Michael Lind sees politics and economics not as right vs. left, but as pro-business Hamiltonians vs. overly regulatory Jeffersonians. In his new book, “Land of Promise: An Economic History of the United States,” Lind, a Salon columnist and a policy director at the New America Foundation, argues that the greatest technological innovations and economic leaps happen under Hamiltonian leadership.
How do Hamiltonians and Jeffersonians pertain to today’s political climate?
The federal government has always played a major role in promoting innovation and has been a major customer for new technologies. That is a lesson that goes against the conventional wisdom of today’s anti-business left and anti-government right.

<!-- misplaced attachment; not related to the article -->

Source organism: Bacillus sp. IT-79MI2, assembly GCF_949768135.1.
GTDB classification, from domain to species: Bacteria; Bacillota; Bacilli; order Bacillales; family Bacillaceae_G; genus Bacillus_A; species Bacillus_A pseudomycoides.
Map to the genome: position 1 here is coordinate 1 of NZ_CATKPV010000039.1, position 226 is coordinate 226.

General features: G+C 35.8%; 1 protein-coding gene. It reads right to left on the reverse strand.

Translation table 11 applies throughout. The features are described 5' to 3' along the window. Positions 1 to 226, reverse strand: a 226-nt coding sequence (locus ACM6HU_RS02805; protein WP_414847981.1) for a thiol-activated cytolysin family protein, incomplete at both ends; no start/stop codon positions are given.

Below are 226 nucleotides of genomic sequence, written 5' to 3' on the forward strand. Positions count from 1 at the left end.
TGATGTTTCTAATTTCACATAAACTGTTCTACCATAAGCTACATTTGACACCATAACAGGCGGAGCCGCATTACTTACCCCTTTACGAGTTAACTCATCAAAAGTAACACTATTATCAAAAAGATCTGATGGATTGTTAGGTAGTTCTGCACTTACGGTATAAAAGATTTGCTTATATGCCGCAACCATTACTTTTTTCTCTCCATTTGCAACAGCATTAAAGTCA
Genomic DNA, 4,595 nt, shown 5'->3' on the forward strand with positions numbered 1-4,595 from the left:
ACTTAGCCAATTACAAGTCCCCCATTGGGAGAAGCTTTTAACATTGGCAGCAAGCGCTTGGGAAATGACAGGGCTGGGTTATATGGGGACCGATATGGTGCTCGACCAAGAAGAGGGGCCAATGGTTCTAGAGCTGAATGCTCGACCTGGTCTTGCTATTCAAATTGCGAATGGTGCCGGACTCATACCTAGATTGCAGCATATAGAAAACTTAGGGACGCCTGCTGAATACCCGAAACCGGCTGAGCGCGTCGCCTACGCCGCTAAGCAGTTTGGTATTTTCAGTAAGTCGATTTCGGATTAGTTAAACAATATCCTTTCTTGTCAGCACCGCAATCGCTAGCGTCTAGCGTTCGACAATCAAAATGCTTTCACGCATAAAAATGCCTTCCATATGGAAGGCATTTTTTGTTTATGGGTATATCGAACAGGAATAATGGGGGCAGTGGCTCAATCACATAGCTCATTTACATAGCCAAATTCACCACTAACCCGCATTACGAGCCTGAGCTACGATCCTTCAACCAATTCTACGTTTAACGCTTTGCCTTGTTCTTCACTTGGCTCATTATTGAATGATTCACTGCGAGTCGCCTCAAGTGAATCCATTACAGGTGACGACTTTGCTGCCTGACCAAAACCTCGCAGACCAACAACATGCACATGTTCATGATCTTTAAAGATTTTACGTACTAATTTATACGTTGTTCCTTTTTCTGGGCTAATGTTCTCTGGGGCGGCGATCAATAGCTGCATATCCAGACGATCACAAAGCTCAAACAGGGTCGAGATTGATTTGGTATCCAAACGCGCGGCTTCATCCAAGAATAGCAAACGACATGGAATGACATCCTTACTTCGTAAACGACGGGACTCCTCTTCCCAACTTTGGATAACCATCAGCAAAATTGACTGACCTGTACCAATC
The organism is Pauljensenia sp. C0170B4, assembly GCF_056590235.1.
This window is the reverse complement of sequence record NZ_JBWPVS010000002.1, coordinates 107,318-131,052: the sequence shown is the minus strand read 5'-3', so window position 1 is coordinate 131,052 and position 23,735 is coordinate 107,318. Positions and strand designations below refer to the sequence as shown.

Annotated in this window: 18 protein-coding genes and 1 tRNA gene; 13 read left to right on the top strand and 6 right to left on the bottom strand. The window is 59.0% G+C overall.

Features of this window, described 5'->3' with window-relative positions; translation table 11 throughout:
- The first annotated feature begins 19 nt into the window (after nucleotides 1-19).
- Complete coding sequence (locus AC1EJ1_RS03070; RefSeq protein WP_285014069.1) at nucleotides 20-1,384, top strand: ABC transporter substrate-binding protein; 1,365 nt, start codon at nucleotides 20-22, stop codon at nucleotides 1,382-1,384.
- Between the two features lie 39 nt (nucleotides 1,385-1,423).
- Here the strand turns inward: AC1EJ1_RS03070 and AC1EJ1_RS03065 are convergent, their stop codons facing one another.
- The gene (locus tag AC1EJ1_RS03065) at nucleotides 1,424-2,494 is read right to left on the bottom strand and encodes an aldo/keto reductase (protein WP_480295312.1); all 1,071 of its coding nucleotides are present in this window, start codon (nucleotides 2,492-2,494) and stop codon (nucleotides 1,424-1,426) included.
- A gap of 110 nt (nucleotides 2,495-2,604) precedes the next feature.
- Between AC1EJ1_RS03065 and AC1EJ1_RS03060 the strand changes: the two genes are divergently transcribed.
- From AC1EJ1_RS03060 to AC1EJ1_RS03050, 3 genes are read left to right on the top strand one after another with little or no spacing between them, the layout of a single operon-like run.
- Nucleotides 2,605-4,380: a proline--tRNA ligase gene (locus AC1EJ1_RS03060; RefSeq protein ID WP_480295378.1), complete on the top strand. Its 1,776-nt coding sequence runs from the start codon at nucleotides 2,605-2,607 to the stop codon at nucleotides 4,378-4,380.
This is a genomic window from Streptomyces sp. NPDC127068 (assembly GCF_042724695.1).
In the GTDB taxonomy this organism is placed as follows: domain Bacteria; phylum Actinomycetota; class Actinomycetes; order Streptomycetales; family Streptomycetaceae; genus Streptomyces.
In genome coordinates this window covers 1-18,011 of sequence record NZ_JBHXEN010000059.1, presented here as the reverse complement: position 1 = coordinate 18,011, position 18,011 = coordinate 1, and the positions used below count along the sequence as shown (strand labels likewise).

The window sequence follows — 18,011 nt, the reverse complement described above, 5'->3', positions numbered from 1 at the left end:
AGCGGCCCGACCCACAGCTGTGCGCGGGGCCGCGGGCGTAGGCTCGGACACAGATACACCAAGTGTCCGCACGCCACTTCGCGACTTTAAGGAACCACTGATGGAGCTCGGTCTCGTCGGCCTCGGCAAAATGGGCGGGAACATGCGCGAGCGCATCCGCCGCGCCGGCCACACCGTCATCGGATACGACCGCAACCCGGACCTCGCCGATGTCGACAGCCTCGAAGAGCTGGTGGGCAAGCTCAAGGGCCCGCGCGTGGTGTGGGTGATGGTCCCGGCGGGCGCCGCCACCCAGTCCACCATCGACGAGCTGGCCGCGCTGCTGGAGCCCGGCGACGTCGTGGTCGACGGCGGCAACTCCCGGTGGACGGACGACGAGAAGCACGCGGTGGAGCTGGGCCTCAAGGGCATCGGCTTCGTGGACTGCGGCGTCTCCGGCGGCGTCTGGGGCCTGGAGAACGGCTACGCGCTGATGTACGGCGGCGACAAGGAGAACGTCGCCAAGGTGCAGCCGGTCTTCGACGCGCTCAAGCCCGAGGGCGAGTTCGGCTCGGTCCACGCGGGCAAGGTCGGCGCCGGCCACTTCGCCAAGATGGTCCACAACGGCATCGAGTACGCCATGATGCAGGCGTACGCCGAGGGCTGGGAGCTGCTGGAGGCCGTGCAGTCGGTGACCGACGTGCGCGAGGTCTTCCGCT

How long did you work on this book?
I feel as though I’ve been working on it for about 200 years, which is the period in American history that it covers. It’s actually taken 20 years and three drafts.
How did writing it change your understanding of current technological innovations and political changes?
Politics and Prose, 5015 Connecticut Ave. NW; Sat., 6 p.m., free; 202-364-1919. (Van Ness)
It’s amazing the kind of things that are going on every day, from nanotech to biotech to rapid prototyping. The problem is, these are infant technologies, and people are impatient. It usually takes 20 or 30 years once a radically disruptive technology is invented to actually be applied on a large scale and transform technology.